Taurus Mountains
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Taurus Mountains
Taurus Mountains
Demirkazik Crest of Aladag Mountains in Nigde Turkey.jpg
Demirkaz?k in Ni?de Province
Highest point
Peak3,756 m
Elevation3,756 m (12,323 ft) Edit this on Wikidata
Listing
Naming
Native nameToros Da?lar?
Geography
CountryTurkey
Range coordinates37°N 33°E / 37°N 33°E / 37; 33Coordinates: 37°N 33°E / 37°N 33°E / 37; 33

The Taurus Mountains (Turkish: Toros Da?lar?), are a mountain complex in southern Turkey, separating the Mediterranean coastal region from the central Anatolian Plateau. The system extends along a curve from Lake E?irdir in the west to the upper reaches of the Euphrates and Tigris rivers in the east. It is a part of the Alpide belt in Eurasia.

Geography

The Taurus mountains are divided into three chains from west to east as follows;

  • Western Taurus (Bat? Toroslar)
  • Central Taurus (Orta Toroslar)
  • Southeastern Taurus (Güneydo?u Toroslar)

Western Taurus

Relief of the Western Taurus Mountains

The Western Taurus Mountains form an arc around the Gulf of Antalya. It includes the Akda?lar, Bey Mountains, Katranc?k Mountain, Kuyucak Mountains, and Geyik Mountains. The East Ta?eli Plateau and Goksu River divide it from the Central Taurus Mountains. It has many peaks rising above 3,000-3,700 m (9,800-12,100 ft). Mt. Kizlarsivrisi, 3,086 m (10,125 ft), in the Bey Mountains is the highest peak in the Western Taurus.[1]

Central Taurus

The Central Taurus Mountains are roughly defined to include northern Mersin Province and northwestern Adana Province. The highest point in the Central Taurus is Mt. Demirkaz?k (3,756m).[1] The Cilician Gates or Gülek Pass has been the principal pass through the Eastern Taurus since ancient times, connecting the coastal plain of Cilicia with Central Anatolia. The Tarsus-Ankara Highway (E90, O-21) passes through it. Mountain ranges in the Central Taurus include:

Southeastern Taurus

The Southeastern Taurus mountains form the northern boundary of the Southeastern Anatolia Region and North Mesopotamia. They include the Nurhak Mountains, Malatya Mountains, Maden Mountains, Genç Mountains, and Bitlis Mountains. They are in the watershed of the Euphrates River and Tigris River.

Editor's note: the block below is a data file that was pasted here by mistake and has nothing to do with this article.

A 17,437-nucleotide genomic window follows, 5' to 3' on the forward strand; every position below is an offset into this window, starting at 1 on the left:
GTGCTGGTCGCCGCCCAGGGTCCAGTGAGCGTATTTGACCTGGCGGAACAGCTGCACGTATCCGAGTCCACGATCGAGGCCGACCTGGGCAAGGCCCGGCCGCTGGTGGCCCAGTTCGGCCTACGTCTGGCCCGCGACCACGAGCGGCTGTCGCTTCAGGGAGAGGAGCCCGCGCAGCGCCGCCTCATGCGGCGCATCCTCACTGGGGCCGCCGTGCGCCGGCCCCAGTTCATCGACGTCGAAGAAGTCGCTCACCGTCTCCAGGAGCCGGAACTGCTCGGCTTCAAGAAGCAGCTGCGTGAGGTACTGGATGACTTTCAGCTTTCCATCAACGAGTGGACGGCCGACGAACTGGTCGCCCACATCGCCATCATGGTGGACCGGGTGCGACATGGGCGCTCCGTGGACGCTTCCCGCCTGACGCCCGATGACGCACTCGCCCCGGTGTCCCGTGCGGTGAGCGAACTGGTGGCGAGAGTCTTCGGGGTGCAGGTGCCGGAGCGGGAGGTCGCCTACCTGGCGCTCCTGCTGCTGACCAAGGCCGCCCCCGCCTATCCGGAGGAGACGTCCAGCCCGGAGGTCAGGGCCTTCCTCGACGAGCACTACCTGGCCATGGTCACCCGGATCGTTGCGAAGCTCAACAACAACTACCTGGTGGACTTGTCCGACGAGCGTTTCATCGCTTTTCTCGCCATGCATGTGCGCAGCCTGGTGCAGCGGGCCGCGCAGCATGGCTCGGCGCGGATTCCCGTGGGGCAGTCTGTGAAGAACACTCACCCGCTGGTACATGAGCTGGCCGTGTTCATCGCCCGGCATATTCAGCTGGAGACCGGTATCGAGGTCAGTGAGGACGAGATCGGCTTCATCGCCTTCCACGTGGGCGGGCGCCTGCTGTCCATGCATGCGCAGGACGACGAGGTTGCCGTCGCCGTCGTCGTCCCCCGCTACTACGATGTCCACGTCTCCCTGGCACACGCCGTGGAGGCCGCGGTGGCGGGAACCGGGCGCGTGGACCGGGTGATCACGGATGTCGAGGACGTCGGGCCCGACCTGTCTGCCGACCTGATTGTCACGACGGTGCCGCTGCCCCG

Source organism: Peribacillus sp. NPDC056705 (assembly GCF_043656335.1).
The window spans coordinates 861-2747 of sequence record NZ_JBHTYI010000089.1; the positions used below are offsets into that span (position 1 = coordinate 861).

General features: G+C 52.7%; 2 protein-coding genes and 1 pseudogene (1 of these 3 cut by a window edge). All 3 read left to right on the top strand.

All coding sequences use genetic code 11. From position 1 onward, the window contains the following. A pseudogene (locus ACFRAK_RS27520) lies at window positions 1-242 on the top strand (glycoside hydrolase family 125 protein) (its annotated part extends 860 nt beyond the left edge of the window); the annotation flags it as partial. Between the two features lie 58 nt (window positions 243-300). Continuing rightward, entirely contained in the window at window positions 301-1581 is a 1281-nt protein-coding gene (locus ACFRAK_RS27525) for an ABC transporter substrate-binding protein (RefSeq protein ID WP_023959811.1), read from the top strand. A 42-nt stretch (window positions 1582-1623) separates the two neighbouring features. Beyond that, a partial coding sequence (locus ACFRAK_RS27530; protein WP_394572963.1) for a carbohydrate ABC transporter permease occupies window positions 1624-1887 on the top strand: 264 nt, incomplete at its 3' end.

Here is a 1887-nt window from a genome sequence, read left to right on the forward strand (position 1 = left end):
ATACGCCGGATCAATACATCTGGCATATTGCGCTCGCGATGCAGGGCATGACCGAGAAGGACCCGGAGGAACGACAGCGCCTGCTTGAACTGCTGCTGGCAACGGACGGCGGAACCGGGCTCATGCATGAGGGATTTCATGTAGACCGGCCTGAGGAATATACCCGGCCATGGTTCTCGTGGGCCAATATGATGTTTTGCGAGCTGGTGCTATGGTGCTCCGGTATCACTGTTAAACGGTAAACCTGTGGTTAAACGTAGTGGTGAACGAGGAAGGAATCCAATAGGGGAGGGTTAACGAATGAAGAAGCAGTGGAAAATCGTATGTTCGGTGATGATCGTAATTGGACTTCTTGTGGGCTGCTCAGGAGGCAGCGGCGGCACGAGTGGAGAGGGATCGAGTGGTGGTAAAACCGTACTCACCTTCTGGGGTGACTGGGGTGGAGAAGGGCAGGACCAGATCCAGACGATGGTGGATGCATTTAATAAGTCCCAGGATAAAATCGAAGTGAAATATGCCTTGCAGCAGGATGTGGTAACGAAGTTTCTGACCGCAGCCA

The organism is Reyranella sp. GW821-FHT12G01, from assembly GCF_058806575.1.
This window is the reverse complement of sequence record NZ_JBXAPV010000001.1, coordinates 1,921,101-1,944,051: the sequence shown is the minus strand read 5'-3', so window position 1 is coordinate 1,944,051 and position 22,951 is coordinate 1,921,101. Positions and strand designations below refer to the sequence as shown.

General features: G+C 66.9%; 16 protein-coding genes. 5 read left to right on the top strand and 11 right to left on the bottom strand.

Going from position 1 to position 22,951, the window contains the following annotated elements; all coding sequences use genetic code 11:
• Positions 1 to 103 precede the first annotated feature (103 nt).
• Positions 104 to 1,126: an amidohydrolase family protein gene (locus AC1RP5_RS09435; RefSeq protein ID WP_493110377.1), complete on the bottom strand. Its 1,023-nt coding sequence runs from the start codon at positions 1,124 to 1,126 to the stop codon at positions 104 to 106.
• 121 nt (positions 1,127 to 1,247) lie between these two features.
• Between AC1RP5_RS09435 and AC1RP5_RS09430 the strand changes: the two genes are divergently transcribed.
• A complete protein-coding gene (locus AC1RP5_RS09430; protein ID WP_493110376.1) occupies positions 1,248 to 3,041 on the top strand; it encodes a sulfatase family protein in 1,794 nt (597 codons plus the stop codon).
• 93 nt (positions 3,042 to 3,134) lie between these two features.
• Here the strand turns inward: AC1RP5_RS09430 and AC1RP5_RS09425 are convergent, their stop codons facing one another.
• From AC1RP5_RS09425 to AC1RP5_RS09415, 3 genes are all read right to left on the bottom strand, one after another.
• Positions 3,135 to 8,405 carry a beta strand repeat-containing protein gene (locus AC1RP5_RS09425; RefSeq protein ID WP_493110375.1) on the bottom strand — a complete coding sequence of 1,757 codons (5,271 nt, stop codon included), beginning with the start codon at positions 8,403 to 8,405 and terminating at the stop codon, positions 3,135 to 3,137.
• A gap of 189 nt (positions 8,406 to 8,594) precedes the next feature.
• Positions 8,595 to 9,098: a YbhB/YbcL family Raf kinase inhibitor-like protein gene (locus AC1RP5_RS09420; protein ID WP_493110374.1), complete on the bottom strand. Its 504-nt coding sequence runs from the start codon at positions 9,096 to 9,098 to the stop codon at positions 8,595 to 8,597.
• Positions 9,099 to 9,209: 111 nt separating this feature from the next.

Geology

The Taurus Mountains were formed by the collision of the African and Eurasian tectonic plates. The predominant underlying rock is limestone. In the Aladaglar and Bolkar mountains, limestone has eroded to form karstic landscapes of waterfalls, underground rivers, and some of the largest caves of Asia. The Manavgat River originates on the southern slopes of the Beydaglari range.[2]

Climate

The mountains have a Mediterranean climate, with a dry summer and rainy winters. Temperatures vary with elevation, with warm winters on the lower coastal slopes and cold winters in the high mountains and in the interior.[3]

Flora and fauna

At lower elevations, the predominant vegetation forest and woodland of evergreen oaks and Turkish pine (Pinus brutia), and areas of maquis shrubland. Above 1200 meters elevation are montane forests of black pine (Pinus nigra), Lebanon cedar (Cedrus libani), Taurus fir (Abies cilicica), and juniper (Juniperus spp.). The high peaks are home to alpine meadows.[3]

History

Amanus Mts. near the Gulf of Issus and Antioch

Pre-history and early Roman period

The bull was commonly the symbol and depiction of ancient Near Eastern storm gods, hence Taurus the bull, and hence the name of the mountains. The mountains are a place of many ancient storm-god temples.[4] Torrential thunderstorms in these mountains were deemed by the ancient Syrians to be the work of the storm-god Adad to make the Tigris and Euphrates rivers rise and flood and thereby fertilise their land.[5] The Hurrians, probably originators of the various storm-gods of the ancient Near East, were a people whom modern scholars place in the Taurus Mountains at their probable earliest origins.